To distinguish the false unicorn root from the true unicorn root, check the flowers. False unicorn root has tiny flowers tightly arranged in a spike as shown in the picture here. True unicorn root has much larger flowers, individually shaped a bit like bluebells but bright white, seemingly coated in flour, and placed some distance apart around the flower stem, sticking out horizontally.

False unicorn root is a hardy perennial which reaches a height of around 20 inches (50cm). A native of the Eastern US, it’s found growing in moist areas such as meadows and woodland where the soil is rich and full of humus. Because it requires moist acid soil, it can be difficult to grow. It can cope with very acid soil, so if you have this and are able to find or make a moist area in which to grow it, you should be successful so long as it is not in full shade. Dappled shade is fine.

This plant is dioecious, a technical term which means that male and female flowers grow on separate plants. This does not matter unless you wish to produce seed for propagation. If you do, you will need to ensure that you grow both male and female plants. However, as germination can take up to 6 months, you may find it easier to propagate by division.

The part used in medicine is the root (or rhizome), which can be harvested in fall before the ground gets too hard and dried in the usual way, by chopping into small pieces, laying out in a single layer somewhere airy and out of the sun, and turning daily until ready to store in a dark colored airtight container.

Do not exceed the stated dose of this herb, because large amounts can damage the heart, Patients with any heart problems might be better off using other remedies. Not suitable for use during pregnancy,

To make a decoction, put 2 teaspoons of root in a pan with 250ml (1 cup, 8 fl oz) of cold water in a pan and bring to a boil. Turn down to a simmer for 15 minutes, then strain off the root and discard. The dosage is up to 1 cup a day, split into 3 doses.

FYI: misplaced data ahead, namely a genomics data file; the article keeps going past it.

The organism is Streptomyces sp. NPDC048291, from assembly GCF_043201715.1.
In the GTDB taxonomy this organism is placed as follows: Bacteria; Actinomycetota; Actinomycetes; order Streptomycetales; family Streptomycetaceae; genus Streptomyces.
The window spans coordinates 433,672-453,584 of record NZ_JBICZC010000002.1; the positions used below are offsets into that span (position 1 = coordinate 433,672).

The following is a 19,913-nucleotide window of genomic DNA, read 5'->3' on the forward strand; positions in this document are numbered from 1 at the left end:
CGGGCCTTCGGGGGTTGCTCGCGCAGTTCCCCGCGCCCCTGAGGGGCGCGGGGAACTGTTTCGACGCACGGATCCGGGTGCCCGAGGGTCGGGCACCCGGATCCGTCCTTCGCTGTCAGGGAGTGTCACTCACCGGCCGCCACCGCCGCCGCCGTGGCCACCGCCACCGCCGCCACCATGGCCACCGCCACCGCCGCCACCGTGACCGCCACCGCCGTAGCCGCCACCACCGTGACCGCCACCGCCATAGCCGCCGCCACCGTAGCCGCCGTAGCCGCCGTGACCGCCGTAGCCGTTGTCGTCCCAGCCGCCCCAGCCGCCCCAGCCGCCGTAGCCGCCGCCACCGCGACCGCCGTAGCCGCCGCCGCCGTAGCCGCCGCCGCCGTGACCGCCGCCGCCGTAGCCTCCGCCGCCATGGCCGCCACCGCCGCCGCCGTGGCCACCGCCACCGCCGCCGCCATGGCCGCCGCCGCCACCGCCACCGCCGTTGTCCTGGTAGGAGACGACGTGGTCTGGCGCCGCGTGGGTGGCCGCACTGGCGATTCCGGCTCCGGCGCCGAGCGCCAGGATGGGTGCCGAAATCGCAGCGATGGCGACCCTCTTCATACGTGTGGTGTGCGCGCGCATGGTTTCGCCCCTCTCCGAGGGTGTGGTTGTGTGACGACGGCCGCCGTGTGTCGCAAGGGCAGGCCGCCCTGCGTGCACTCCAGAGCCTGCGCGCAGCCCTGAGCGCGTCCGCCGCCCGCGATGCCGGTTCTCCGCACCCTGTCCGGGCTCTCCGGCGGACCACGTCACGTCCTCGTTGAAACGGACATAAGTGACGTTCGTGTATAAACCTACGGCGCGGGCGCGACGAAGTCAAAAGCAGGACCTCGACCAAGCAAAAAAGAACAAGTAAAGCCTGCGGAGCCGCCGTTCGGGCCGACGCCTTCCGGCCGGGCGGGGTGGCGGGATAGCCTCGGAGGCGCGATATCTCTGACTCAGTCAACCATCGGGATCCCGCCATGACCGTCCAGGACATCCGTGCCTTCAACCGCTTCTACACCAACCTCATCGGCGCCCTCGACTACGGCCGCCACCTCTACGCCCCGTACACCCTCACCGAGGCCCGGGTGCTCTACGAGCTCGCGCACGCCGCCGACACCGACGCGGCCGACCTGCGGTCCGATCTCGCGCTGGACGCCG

Traditional uses for false unicorn root are mainly related to what used to be called women’s problems: vaginal discharge, painful periods, to promote delayed menstruation, and to treat ovarian cysts and symptoms occurring at the menopause. In addition it can be used to expel internal parasites, as a prostate tonic, a general fertility enhancer in both sexes and a diuretic.

As with any herb grown for use medicinally, false unicorn root must be grown organically to ensure that its active constituents remain uncorrupted by the presence of foreign chemicals. To find out more about growing organic herbs visit the Gardenzone.

Clary Sage health benefits: once called Cleareye

Clary is an attractive member of the Sage genus

Clary is an attractive member of the Sage genus

Originally published on Herbal Medicine from Your Garden

Cleareye is a less common name for the herb usually known as clary or clary sage (Salvia sclarea). It’s a close relative of the common sage, as you might expect, and is not generally used for cooking, although in the past the leaves were sometimes dipped in batter and used to make fritters, and you can use it in soups and stews like sage. The flowers can also be used in salad or for making tea. Other close relatives are Spanish sage and Chia seeds.

Clary grows to about 1 metre (3 feet) in height, and is found growing wild in a wide area ranging from Southern Europe to Syria. It likes a sunny position, well drained but not too dry (though it will most likely cope, if needs must). If it is in a position it likes, it will self-seed, so you will never need to sow it again after the first couple of years. As it’s a biennial, it’s best to start plants off two years in a row, and if it’s happy you will have supplies every year after that with no further intervention on your part.

Clary sage is one of the herbs which is not suitable for use as an internal remedy during pregnancy, because it has strong hormonal effects.

Make a standard infusion using 3-4 teaspoonfuls of fresh or 1-2 teaspoonfuls of dried herb to 250ml (1 US cups, 8 fl oz) boiling water, left to stand for 10 minutes and strained.  The dose is up to 1 US cup a day, split into 3 doses.

Clary has an estrogenic action. Use the standard infusion to help relieve period pains, PMS, hot flushes and other problems relating to the menopause. It’s also a good anti-spasmodic, so can be used to treat other types of cramps and muscle spasms, including those caused by flatulence (“gas” or “wind“). In fact, clary is useful for many types of digestive disorder, from indigestion to kidney problems.

The seeds which you harvest from the plant (not ones from a packet, as they will most likely have been dressed with chemical preservatives) can be soaked in water for a few minutes to make a slimey liquid. This glop is very good for washing small particles of dust and so on from the eyes – so the reason for the name Cleareye becomes… er… clear.

Like other herbs used medicinally, clary is best grown organically, so that you don’t end up ingesting unacceptably large quantities of chemicals in with your remedy. For more information about growing organic clary sage and other uses for this herb, visit the Gardenzone.